"Oh, I don't regard her as fallen more than hundreds of women you
do receive!" Vronsky interrupted her still more gloomily, and he
got up in silence, understanding that his sister-in-law's
decision was not to be shaken.
"Alexey! don't be angry with me. Please understand that I'm not
to blame," began Varya, looking at him with a timid smile.
"I'm not angry with you," he said still as gloomily; "but I'm
sorry in two ways. I'm sorry, too, that this means breaking up
our friendship--if not breaking up, at least weakening it. You
will understand that for me, too, it cannot be otherwise."
And with that he left her.
Vronsky knew that further efforts were useless, and that he had
to spend these few days in Petersburg as though in a strange
town, avoiding every sort of relation with his own old circle in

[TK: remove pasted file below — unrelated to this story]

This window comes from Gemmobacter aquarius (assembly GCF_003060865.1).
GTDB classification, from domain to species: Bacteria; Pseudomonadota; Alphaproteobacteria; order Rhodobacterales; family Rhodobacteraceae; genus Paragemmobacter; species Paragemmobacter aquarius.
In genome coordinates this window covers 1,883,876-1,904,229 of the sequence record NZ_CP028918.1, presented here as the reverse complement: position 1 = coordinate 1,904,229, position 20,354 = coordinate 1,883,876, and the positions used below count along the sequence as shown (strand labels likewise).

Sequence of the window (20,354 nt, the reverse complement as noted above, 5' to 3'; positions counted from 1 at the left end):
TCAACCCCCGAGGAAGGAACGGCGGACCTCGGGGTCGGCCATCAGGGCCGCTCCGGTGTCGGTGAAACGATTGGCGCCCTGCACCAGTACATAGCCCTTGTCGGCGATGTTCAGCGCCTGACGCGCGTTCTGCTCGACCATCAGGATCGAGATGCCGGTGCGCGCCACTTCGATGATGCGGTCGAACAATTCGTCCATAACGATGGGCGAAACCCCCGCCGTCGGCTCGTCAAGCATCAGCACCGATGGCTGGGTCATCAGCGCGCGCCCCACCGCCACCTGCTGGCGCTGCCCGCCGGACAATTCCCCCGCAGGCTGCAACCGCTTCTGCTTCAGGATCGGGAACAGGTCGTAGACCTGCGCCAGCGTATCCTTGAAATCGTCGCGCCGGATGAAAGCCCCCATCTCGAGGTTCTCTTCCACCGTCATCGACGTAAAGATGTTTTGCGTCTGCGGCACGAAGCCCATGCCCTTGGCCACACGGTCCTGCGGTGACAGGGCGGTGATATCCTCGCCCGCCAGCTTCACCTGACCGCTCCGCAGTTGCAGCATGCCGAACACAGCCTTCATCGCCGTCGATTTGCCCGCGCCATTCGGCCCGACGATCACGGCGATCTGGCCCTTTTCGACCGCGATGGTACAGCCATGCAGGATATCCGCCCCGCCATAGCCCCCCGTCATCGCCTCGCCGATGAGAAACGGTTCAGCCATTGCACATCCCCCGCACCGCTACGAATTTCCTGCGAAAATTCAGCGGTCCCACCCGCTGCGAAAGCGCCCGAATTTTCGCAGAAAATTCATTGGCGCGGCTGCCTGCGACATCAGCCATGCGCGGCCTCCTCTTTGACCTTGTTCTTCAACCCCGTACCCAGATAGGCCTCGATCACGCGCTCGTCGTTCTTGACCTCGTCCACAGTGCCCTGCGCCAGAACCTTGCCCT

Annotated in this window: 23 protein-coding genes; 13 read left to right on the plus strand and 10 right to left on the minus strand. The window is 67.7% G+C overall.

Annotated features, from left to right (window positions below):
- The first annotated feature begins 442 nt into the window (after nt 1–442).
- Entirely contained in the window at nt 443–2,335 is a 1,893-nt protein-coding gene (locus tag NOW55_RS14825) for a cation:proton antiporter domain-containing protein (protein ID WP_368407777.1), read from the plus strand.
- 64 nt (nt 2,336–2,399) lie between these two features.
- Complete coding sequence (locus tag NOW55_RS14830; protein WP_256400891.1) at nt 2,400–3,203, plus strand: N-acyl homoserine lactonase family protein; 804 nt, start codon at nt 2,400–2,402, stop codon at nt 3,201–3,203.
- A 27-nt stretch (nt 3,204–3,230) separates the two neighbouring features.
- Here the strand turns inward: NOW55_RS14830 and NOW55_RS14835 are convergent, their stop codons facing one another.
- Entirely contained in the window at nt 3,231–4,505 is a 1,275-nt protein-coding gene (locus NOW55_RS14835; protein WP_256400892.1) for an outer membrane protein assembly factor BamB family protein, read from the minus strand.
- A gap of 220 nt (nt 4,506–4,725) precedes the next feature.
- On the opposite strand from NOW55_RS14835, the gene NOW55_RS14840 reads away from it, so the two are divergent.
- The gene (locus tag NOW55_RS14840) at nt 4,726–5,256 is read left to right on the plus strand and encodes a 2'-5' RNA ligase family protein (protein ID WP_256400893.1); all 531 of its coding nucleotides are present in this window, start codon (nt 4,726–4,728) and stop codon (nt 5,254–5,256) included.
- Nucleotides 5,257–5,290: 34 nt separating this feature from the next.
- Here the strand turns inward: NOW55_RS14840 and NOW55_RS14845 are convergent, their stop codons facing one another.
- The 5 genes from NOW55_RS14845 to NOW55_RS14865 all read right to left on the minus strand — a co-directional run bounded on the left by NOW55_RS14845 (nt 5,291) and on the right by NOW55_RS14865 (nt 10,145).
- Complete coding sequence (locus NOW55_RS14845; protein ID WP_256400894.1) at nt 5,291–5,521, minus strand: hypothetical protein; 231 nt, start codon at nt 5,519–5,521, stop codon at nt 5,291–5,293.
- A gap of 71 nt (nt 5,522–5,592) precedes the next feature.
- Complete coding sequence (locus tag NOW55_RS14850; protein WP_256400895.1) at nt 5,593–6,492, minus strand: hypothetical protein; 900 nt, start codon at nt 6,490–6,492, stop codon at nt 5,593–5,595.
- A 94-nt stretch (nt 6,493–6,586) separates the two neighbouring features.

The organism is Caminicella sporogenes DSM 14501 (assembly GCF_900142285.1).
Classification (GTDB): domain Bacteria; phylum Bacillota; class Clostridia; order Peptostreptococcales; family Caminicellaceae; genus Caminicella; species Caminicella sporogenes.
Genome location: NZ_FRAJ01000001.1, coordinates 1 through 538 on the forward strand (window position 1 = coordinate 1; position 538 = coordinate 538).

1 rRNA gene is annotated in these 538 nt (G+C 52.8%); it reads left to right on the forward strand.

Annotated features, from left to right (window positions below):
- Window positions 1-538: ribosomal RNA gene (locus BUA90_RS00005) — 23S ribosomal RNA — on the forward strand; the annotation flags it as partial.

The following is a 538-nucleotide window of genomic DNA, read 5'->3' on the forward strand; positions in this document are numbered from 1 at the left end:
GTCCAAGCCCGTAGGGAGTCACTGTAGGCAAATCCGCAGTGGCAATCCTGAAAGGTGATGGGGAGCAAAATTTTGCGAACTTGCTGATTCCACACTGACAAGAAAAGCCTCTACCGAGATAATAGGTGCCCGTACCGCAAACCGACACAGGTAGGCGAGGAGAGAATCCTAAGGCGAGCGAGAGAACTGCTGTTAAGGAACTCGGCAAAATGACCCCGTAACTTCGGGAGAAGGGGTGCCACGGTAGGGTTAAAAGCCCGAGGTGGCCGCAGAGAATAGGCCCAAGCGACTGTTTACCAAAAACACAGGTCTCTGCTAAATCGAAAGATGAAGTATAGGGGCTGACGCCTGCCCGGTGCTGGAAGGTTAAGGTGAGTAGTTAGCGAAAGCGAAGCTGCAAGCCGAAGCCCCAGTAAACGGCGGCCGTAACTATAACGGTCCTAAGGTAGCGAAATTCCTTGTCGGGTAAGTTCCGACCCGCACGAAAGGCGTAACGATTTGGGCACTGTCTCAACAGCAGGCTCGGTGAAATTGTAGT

order not to be exposed to the annoyances and humiliations which
were so intolerable to him. One of the most unpleasant features
of his position in Petersburg was that Alexey Alexandrovitch and
his name seemed to meet him everywhere. He could not begin to
talk of anything without the conversation turning on Alexey
Alexandrovitch; he could not go anywhere without risk of meeting
him. So at least it seemed to Vronsky, just as it seems to a man
with a sore finger that he is continually, as though on purpose,
grazing his sore finger on everything.
Their stay in Petersburg was the more painful to Vronsky that he
perceived all the time a sort of new mood that he could not
understand in Anna. At one time she would seem in love with him,
and then she would become cold, irritable, and impenetrable. She
was worrying over something, and keeping something back from him,
and did not seem to notice the humiliations which poisoned his
existence, and for her, with her delicate intuition, must have
been still more unbearable.